A Western-European vacation is bacon for the soul.
Few places on earth provide such a magical combination of history, beauty (in landscapes, architecture, people, and accents), FOOD, and culture without sacrificing any of the first-world luxuries that Americans tend to get itchy without. The lone downside also happens to be a devastating one: the tornado-like effect it has on bank accounts. The cost of airfare and lodging alone is the equivalent of 2,000 pounds of avocado, a shark boat, or this
ocean garbage super important key. Think of the possibilities.
Many, reasonably albeit unfortunately, forego a cultural expedition across the pond for this very reason.
Well I’m here to let you in on a secret. A secret so game changing- that after reading this post- you will see life in a new light. A brighter light. You will see life through the lens of a Lite-Brite.
The secret is…
Traveling to Europe can be done on the cheap.
“Poppycock!” you protest. “If vacay’ing in Europe were in fact affordable, everyone would do it all the time. I’d be first in line. Good Badger, until proven otherwise, I have no choice but to assume you are serving up a Gotta Have It portion of horseshit.”
Prove you otherwise, I will. With a…
Complete Guide to Vacationing to (and in) Europe on the Cheap
Step 1) Pile those Miles
In economics, the time value of money says that a dollar today is worth more than that same dollar in the future (assuming your currency is experiencing inflation. It is.). With all of the safe investment options to earn interest on your money (savings accounts, bonds, index funds, etc.), if your money isn’t earning money, you are losing money.
The same can be said for credit card swipes that don’t result in some reward.
In order to play in a highly competitive space, credit cards lure consumers in with high-value rewards simply for using their plastic. The bank’s hope is that you spend more than you can pay, thus foreclosing on your soul in the form of unconscionable interest rates. It should go without saying: don’t spend more than you can pay. Treat your credit card like a debit card. </Personal Finance 101 lecture.>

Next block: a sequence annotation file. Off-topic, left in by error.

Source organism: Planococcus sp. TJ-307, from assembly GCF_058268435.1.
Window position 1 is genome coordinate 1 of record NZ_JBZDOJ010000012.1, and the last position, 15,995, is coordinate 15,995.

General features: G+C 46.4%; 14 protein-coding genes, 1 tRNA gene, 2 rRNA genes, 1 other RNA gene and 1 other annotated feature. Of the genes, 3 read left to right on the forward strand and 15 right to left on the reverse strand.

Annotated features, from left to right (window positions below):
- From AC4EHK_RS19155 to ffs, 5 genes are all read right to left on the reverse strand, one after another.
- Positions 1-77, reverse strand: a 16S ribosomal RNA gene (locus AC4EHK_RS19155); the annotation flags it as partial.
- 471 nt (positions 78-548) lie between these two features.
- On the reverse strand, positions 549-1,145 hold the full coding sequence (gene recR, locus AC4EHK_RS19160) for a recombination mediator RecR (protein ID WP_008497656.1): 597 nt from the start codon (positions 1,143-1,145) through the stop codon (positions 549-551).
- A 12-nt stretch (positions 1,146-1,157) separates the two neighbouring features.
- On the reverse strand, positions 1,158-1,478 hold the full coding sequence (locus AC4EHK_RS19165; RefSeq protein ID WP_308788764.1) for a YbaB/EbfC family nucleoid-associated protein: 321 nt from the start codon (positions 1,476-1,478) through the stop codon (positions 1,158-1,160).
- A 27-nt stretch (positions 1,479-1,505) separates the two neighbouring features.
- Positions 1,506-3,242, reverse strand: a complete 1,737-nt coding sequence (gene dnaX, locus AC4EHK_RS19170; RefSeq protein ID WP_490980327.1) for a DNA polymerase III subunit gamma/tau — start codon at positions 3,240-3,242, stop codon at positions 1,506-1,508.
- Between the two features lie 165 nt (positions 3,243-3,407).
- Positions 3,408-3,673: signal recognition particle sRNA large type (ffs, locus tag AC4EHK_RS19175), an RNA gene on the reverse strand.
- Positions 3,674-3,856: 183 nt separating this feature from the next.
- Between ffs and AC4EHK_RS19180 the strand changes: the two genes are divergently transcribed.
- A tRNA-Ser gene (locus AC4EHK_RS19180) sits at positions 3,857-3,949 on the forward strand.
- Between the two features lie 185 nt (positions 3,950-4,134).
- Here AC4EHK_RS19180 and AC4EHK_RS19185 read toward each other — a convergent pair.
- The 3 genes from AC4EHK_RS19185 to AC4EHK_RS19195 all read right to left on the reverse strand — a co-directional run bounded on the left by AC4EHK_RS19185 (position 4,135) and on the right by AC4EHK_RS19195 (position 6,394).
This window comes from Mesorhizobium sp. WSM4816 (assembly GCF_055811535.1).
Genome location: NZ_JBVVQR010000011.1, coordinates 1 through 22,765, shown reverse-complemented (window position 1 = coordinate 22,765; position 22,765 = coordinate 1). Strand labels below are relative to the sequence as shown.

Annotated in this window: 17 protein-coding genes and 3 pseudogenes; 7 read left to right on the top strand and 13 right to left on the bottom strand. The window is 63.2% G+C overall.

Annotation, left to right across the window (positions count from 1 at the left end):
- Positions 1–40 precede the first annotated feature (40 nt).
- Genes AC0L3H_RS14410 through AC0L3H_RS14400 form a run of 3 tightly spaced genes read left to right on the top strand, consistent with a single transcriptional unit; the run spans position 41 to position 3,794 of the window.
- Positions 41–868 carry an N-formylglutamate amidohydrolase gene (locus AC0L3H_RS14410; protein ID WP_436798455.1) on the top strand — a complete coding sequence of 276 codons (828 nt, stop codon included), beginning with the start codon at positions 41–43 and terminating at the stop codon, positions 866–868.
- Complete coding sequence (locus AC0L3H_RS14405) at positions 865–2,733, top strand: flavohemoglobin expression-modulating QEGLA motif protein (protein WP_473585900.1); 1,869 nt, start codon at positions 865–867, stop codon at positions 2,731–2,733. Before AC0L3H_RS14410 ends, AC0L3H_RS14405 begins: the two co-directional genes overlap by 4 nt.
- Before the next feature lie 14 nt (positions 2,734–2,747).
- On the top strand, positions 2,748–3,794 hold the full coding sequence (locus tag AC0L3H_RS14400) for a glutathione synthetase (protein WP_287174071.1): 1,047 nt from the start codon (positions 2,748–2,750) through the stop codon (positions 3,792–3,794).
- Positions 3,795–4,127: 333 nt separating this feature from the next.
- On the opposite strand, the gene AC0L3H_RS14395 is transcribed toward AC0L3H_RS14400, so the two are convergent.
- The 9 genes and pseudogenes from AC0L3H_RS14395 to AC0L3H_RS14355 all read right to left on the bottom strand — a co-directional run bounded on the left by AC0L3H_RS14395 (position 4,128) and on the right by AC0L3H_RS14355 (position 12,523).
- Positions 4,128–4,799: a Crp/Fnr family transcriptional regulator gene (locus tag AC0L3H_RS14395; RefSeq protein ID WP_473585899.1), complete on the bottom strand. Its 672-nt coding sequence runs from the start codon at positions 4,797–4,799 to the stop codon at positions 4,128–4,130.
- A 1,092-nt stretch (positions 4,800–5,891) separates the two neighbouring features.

But just because banks are greed factories doesn’t mean you can’t win at their game. In this instance, you’ll “win” a “free” international flight by signing up for the right rewards credit card*.
* = We’re working with the assumption that your credit score isn’t a dumpster zone. If this is the case, step 1) is to read this book.
I use the United MileagePlus® Select Visa Signature Card which awards 3 miles for every $1 purchase through United, 2 miles for every $1 spent on gas, groceries, dining, home improvement and Star Alliance purchases, and 1 mile for every $1 spent everywhere else. Best of all, the card comes with 30,000 bonus miles plus a $50 discount travel certificate after the first $250 spend. Unfortunately, Chase doesn’t offer this card anymore, but there are a slew of other credit cards at this caliber or better.
One example is the Barclaycard Arrival Plus (min credit score: 691; named “Best for Travel Rewards” by Money Magazine in October 2013), which awards 2 miles for every dollar and a 40,000 mile bonus after spending $3,000 within the first 90 days. Another is the Chase Sapphire Preferred Card (min credit score: 689), which offers virtually the same benefits as the Arrival Plus.
WTF does any of that mean?
Well, my recent roundtrip flight to Paris cost 65,000 miles plus ~$150 in tax. These miles were accrued in just about a year (including the bonus and my frequent flier miles) under my normal spending habits. Whether this takes you a year or a decade to achieve, an extremely cheap flight to Europe is well within your means, but not if you’re wasting swipes. Pile those miles today.